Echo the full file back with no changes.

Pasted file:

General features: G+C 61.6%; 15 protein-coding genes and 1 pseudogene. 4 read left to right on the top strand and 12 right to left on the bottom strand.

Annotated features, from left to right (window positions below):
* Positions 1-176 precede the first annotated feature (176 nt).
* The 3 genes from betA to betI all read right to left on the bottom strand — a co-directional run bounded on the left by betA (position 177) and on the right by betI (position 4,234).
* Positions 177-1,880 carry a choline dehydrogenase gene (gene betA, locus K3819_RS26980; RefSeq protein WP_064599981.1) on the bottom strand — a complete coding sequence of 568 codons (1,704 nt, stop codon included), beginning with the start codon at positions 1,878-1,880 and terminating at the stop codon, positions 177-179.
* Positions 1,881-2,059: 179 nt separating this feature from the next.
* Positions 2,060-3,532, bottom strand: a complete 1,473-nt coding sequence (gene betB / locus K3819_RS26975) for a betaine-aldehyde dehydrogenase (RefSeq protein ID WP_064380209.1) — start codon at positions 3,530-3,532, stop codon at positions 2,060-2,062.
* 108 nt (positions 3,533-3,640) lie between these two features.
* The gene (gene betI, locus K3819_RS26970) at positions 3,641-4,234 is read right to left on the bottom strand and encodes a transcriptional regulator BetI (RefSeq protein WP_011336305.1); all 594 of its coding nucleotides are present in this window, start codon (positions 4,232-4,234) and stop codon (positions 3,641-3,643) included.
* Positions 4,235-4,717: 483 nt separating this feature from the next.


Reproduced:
General features: G+C 61.6%; 15 protein-coding genes and 1 pseudogene. 4 read left to right on the top strand and 12 right to left on the bottom strand.

Annotated features, from left to right (window positions below):
* Positions 1-176 precede the first annotated feature (176 nt).
* The 3 genes from betA to betI all read right to left on the bottom strand — a co-directional run bounded on the left by betA (position 177) and on the right by betI (position 4,234).
* Positions 177-1,880 carry a choline dehydrogenase gene (gene betA, locus K3819_RS26980; RefSeq protein WP_064599981.1) on the bottom strand — a complete coding sequence of 568 codons (1,704 nt, stop codon included), beginning with the start codon at positions 1,878-1,880 and terminating at the stop codon, positions 177-179.
* Positions 1,881-2,059: 179 nt separating this feature from the next.
* Positions 2,060-3,532, bottom strand: a complete 1,473-nt coding sequence (gene betB / locus K3819_RS26975) for a betaine-aldehyde dehydrogenase (RefSeq protein ID WP_064380209.1) — start codon at positions 3,530-3,532, stop codon at positions 2,060-2,062.
* 108 nt (positions 3,533-3,640) lie between these two features.
* The gene (gene betI, locus K3819_RS26970) at positions 3,641-4,234 is read right to left on the bottom strand and encodes a transcriptional regulator BetI (RefSeq protein WP_011336305.1); all 594 of its coding nucleotides are present in this window, start codon (positions 4,232-4,234) and stop codon (positions 3,641-3,643) included.
* Positions 4,235-4,717: 483 nt separating this feature from the next.